Image registration (IR) is a process of overlaying images (two or more) of the same scene taken at different times from different viewpoints, and/or by different sensors. The registration geometrically aligns two images.
The reviewed approaches are classified according to their nature
1. Area based
2. Feature based
Image registration procedures:
- Feature detection
- Feature matching
- Mapping function design
- Image transformation and re-sampling
In this post we will look into following
- Various aspects and problem of image registration.
- Both, area based and feature based approaches to feature selection.
- Review of existing algorithm for feature matching.
- Methods for mapping function design.
IR widely used in remote sensing, medical imaging, computer vision. In general its application can be divided into four main groups.
Different viewpoints – (multi view analysis):
Images of same scene are acquired from different viewpoints. The aim is to gain larger 2D view or a 3D representation of the scanned scene.
Different times – (multi temporal analysis)
Images of same scene are acquired from different times often on regular basis, possibly under different condition. The aim is to find and evaluate changes in the scene which appeared between the consecutive image acquisitions
Different sensors – (multi modal analysis)
Images of same scene are acquired from different sensors. The aim is to integrate the information obtained from different source streams to gain more complex and detailed scene representation.
Scene to model registration
Images of a scene and a model of the scene are registered. The model can be computer representation of the scene (for instance maps).
Majority of registration method consists of following four steps.
- Feature detection
- Feature matching
- Transform model estimation
- Image re-sampling
Salient and distinctive objects like closed boundary regions, edges, contours, line intersections, corners etc are manually or preferably automatically detected. For further processing these features can be represented by their point representative’s like center of gravity, line endings, distinctive points, which are called control points (CPs) in the literature.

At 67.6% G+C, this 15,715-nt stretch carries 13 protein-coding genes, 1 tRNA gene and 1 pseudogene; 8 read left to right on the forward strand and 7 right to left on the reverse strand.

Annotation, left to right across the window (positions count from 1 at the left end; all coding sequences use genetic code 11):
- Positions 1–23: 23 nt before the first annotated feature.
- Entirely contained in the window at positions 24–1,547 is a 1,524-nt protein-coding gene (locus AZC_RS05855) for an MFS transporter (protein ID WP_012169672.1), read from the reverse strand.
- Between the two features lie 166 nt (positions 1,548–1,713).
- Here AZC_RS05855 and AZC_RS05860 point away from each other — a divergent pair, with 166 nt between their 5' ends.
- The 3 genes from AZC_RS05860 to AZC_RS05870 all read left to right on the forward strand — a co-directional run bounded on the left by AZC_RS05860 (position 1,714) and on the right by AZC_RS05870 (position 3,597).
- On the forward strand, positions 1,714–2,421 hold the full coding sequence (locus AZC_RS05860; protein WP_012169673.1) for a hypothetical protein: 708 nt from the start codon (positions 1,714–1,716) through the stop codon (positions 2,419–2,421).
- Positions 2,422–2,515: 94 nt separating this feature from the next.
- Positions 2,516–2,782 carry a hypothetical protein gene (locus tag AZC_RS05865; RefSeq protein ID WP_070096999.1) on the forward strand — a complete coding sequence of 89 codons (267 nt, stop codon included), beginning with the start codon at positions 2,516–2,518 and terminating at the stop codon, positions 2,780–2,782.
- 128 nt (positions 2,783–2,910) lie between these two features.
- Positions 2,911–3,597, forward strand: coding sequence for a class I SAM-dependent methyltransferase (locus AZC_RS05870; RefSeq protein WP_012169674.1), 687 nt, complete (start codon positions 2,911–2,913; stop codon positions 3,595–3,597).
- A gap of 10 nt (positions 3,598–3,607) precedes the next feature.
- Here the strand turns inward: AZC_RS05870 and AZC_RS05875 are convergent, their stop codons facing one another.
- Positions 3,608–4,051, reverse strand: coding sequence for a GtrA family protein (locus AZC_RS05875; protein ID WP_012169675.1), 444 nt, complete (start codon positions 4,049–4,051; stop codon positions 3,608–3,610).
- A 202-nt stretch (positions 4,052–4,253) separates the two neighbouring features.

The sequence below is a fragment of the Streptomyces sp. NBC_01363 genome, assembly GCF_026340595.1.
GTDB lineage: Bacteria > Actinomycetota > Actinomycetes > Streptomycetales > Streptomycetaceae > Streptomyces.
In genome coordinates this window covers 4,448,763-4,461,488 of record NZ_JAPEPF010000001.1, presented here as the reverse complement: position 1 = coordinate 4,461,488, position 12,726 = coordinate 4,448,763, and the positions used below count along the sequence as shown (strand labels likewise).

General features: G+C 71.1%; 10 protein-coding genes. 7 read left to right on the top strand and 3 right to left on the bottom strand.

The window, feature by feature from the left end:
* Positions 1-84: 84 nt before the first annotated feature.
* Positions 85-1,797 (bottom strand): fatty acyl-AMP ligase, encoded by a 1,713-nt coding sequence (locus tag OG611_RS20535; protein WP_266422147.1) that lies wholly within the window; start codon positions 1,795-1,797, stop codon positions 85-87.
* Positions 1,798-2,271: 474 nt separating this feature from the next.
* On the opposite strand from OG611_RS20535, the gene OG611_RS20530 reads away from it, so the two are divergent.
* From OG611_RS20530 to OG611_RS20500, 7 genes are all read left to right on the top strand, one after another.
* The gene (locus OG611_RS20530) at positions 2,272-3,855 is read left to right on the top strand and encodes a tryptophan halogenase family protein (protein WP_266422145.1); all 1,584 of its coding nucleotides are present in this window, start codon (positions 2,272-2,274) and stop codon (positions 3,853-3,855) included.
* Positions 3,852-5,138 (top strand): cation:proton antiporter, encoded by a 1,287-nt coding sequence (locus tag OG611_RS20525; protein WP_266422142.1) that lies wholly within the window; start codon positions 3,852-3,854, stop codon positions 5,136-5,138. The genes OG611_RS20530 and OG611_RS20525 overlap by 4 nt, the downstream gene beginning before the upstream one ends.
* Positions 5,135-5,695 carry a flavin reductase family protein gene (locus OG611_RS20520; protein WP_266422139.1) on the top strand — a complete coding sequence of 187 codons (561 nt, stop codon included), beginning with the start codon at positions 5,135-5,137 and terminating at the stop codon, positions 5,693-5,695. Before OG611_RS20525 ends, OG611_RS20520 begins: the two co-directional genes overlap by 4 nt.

In this step, the correspondence between the features detected in the sensed images and those detected in reference images is established. Various feature descriptors and similarity measures along with spatial relationships among the features are sued for that purpose.
Transform model estimations:
The type and parameters of the so-called mapping functions, aligning the sensed image with the reference image, are estimated. The parameters of the mapping functions are computed by means of established feature correspondence.
Image re-sampling and transformation:
The scene image is transformed by means of mapping functions. Image values in non-integer coordinates are computed by the appropriate interpolation technique.
The implementation of each registration step has its typical problems
First, we have to decide what kind of features is appropriate for the given task. The features should be distinctive objects, which are frequently spread over the images and which are easily detectable. The detection should have good localization accuracy and should not be sensitive to the assumed image degradation.
Mapping function should be chosen according to the prior known information about the acquisition process and expected image degradation.
Feature detection: Feature based methods
Region features – Closed boundary regions of appropriate size
-The regions are often represented by their center of gravity which is invariant w.r.t rotation, scaling and skewing and stable under random noise and gray level variation.
- Region features are detected by means of segmentation methods. The accuracy of segmentation can significantly influence the resulting registration.